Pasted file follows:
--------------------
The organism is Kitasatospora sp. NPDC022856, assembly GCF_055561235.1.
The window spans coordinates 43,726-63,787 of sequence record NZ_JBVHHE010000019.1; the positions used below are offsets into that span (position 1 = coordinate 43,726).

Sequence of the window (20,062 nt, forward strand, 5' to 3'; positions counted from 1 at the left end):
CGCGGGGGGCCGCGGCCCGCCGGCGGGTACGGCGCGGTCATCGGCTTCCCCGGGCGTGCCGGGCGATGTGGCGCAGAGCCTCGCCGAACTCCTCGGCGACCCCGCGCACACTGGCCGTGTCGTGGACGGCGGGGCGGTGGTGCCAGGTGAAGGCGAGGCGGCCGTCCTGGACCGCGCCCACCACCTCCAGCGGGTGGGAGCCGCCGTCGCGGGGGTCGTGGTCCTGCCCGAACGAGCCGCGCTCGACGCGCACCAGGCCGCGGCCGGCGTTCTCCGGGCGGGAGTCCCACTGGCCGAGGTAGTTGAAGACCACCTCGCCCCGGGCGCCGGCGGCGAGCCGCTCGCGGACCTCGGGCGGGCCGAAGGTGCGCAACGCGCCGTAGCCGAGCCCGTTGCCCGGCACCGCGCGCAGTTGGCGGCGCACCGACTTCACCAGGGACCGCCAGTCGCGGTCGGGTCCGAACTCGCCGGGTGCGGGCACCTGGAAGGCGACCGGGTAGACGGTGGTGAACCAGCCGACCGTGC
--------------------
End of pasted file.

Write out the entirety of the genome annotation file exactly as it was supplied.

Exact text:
The organism is Kitasatospora sp. NPDC022856, assembly GCF_055561235.1.
The window spans coordinates 43,726-63,787 of sequence record NZ_JBVHHE010000019.1; the positions used below are offsets into that span (position 1 = coordinate 43,726).

Sequence of the window (20,062 nt, forward strand, 5' to 3'; positions counted from 1 at the left end):
CGCGGGGGGCCGCGGCCCGCCGGCGGGTACGGCGCGGTCATCGGCTTCCCCGGGCGTGCCGGGCGATGTGGCGCAGAGCCTCGCCGAACTCCTCGGCGACCCCGCGCACACTGGCCGTGTCGTGGACGGCGGGGCGGTGGTGCCAGGTGAAGGCGAGGCGGCCGTCCTGGACCGCGCCCACCACCTCCAGCGGGTGGGAGCCGCCGTCGCGGGGGTCGTGGTCCTGCCCGAACGAGCCGCGCTCGACGCGCACCAGGCCGCGGCCGGCGTTCTCCGGGCGGGAGTCCCACTGGCCGAGGTAGTTGAAGACCACCTCGCCCCGGGCGCCGGCGGCGAGCCGCTCGCGGACCTCGGGCGGGCCGAAGGTGCGCAACGCGCCGTAGCCGAGCCCGTTGCCCGGCACCGCGCGCAGTTGGCGGCGCACCGACTTCACCAGGGACCGCCAGTCGCGGTCGGGTCCGAACTCGCCGGGTGCGGGCACCTGGAAGGCGACCGGGTAGACGGTGGTGAACCAGCCGACCGTGC